Musicbox v2.0 -- a tiny new case, motherboard, and processor for the system.

My musicbox car MP3 player now lives in a nicer, smaller, faster computer.  I was browsing one day, and came across Dave Helander's Bantam-II project.  I loved it, and emailed Dave to ask if he was interested in selling it to me, or making one for me.  He agreed to sell me the original Bantam-II case.

The case was designed for a VIA EPIA M motherboard, which is a mini-itx (but still ATX) form factor board, measuring just 7" square.  I bought the EPIA ME 6000 board, which has a built-in fanless VIA Eden 600MHz processor, and built-in audio, video, networking, USB2, and Firewire (plus the standard PS/2 mouse and keyboard ports, and serial and parallel ports), for $140 from  I also bought 256MB of DDR memory for it, and a PW70 ATX micro power supply.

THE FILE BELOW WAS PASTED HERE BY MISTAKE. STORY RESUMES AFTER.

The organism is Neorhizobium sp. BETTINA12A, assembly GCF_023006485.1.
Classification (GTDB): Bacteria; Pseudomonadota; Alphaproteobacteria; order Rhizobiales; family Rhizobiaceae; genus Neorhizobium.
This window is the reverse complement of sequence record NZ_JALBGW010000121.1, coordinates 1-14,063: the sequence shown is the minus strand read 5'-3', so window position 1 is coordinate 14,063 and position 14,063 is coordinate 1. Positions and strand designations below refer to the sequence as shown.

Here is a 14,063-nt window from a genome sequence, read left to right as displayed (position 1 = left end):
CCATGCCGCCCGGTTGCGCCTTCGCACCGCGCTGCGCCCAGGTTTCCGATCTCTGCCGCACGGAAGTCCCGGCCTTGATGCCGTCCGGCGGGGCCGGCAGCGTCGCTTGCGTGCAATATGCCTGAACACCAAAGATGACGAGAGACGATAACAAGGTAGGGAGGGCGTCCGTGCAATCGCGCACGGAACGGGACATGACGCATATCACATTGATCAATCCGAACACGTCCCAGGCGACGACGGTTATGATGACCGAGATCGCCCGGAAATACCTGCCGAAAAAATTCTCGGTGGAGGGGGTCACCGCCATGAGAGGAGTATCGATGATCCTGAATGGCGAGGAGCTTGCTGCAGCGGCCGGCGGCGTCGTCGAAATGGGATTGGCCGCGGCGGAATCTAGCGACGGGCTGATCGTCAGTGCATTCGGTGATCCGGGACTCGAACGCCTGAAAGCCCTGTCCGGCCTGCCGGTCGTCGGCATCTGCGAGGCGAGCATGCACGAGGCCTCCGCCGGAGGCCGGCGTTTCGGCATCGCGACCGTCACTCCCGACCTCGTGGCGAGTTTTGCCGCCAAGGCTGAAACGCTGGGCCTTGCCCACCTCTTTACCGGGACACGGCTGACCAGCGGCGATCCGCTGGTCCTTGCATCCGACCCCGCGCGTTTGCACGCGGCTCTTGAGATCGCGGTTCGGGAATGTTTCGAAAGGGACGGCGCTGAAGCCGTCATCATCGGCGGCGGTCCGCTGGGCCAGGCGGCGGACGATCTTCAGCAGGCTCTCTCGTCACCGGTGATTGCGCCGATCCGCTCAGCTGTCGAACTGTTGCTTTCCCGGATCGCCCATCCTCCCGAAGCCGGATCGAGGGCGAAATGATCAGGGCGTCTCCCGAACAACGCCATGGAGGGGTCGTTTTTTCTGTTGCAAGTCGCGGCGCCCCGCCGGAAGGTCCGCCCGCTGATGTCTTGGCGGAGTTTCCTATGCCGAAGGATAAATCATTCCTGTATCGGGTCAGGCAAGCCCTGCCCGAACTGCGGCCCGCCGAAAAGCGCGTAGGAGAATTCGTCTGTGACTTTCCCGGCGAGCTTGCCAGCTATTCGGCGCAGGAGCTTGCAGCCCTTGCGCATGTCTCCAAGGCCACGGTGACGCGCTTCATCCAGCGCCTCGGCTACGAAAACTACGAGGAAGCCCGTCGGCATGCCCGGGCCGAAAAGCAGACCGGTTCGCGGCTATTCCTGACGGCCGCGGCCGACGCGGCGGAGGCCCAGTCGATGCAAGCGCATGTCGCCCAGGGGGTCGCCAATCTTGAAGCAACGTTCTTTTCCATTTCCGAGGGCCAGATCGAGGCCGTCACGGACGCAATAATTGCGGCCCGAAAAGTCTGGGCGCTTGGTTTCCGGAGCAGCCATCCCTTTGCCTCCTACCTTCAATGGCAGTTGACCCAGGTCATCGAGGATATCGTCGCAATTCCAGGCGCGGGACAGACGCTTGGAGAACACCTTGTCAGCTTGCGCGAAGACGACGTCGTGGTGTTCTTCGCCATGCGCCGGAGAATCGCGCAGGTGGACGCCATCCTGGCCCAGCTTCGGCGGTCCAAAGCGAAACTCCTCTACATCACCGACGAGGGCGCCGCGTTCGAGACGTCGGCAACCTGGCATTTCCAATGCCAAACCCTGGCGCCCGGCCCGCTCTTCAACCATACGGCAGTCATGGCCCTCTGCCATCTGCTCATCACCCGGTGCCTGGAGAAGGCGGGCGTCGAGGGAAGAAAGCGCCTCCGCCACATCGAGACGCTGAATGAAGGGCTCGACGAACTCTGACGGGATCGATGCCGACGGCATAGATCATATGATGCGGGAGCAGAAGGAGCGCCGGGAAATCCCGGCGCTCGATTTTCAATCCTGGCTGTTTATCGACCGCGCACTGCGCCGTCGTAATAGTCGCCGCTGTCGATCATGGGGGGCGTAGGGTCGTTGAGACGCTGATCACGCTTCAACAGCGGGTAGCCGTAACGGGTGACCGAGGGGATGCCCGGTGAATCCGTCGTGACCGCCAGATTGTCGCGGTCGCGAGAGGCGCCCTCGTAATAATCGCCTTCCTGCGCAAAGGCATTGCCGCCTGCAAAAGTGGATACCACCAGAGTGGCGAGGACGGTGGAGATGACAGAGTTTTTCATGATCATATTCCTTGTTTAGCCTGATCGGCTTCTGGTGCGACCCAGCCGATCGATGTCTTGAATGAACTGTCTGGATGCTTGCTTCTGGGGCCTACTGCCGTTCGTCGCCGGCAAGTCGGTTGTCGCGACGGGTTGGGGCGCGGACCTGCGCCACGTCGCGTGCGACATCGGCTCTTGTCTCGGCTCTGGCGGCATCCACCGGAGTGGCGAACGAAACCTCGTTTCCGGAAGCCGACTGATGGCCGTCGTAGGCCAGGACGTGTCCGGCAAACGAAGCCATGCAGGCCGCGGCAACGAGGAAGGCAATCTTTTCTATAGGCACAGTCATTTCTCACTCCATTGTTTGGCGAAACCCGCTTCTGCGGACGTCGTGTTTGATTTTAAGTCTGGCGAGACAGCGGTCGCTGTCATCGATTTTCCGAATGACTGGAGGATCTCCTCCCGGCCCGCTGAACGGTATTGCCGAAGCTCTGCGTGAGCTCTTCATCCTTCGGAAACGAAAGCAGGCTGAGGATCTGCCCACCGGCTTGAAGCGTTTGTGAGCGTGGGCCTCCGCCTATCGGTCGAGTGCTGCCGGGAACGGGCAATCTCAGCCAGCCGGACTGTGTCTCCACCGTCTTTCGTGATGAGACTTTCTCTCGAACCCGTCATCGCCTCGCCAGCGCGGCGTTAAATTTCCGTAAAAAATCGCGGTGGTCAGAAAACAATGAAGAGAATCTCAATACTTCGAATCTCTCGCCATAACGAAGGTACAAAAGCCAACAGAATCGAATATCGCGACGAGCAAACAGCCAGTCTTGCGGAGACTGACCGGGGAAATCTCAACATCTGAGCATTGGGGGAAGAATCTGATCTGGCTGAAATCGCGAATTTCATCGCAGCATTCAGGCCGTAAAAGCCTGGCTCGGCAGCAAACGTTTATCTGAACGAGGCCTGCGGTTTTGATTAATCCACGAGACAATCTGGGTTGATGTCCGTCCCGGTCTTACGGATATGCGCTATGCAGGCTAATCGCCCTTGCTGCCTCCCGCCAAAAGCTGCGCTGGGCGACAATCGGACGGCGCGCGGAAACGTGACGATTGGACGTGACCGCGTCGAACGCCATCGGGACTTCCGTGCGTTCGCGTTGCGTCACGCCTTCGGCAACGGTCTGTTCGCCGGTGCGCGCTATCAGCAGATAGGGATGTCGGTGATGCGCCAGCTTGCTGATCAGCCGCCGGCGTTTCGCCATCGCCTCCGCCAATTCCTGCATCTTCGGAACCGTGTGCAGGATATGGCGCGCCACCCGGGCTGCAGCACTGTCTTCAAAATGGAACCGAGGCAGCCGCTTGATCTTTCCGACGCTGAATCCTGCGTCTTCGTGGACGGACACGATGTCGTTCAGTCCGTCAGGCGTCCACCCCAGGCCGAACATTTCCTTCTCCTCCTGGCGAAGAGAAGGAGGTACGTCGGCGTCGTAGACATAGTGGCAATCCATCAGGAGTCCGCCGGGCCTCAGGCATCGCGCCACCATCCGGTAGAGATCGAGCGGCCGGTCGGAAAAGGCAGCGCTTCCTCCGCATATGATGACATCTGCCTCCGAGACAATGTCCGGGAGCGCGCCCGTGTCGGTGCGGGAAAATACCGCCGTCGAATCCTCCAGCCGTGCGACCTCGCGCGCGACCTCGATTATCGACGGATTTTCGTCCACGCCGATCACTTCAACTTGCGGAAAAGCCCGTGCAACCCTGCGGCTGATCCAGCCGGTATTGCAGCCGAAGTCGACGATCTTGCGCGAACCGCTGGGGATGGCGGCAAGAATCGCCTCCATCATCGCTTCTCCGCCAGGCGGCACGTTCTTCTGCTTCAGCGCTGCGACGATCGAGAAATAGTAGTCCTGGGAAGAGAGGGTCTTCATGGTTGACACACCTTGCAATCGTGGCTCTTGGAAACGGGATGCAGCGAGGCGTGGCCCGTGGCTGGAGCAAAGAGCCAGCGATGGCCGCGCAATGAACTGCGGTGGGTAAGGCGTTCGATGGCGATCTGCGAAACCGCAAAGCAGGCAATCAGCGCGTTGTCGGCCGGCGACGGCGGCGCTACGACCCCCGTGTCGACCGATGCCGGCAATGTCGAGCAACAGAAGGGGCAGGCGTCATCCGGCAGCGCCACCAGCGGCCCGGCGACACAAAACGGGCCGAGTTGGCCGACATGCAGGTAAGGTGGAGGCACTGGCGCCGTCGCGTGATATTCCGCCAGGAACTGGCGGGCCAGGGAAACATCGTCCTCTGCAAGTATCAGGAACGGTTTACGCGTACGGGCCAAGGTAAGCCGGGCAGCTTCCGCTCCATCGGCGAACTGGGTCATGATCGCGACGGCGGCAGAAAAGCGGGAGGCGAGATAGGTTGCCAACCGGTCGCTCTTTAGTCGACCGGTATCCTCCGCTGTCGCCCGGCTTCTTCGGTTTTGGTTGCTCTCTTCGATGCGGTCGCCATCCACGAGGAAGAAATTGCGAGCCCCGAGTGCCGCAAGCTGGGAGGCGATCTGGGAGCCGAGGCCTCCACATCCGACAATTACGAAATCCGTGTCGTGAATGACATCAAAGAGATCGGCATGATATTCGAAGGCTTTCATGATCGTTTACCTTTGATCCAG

I used the same notebook hard drive from my original musicbox system, with all the same software.  The only change necessary was to install an audio driver for the sound chip on the new motherboard, and I'm currently using the demo version of the OSS driver.

The mini-itx form factor is just 7 inches square.

Eden CPU on the right, northbridge chip on the left.

They did everything possible to reduce each component's footprint -- the CMOS battery is mounted vertically instead of laying on the board.

256MB of DDR ram is surely overkill for just an mp3 player, but the only smaller option was 128MB, and that wasn't much less expensive. Plus, this gives me the flexibility to do other things with the system in the future if I want to.

That's the PW70 "micro" power supply. It's a complete ATX supply, but it only provides 70 watts; that's how it's able to be so tiny. Of course, when your processor only draws a few watts, and the only drive you're using is a notebook hard drive, you don't need anywhere near even 70 watts.

Motherboard with power supply installed.

Motherboard with power supply installed, side-view.

Overhead view of the Bantam-II case. And feet.

I couldn't have picked cooler buttons myself.

Ventilation holes above the CPU heatsink.

Front view. Unstoppable.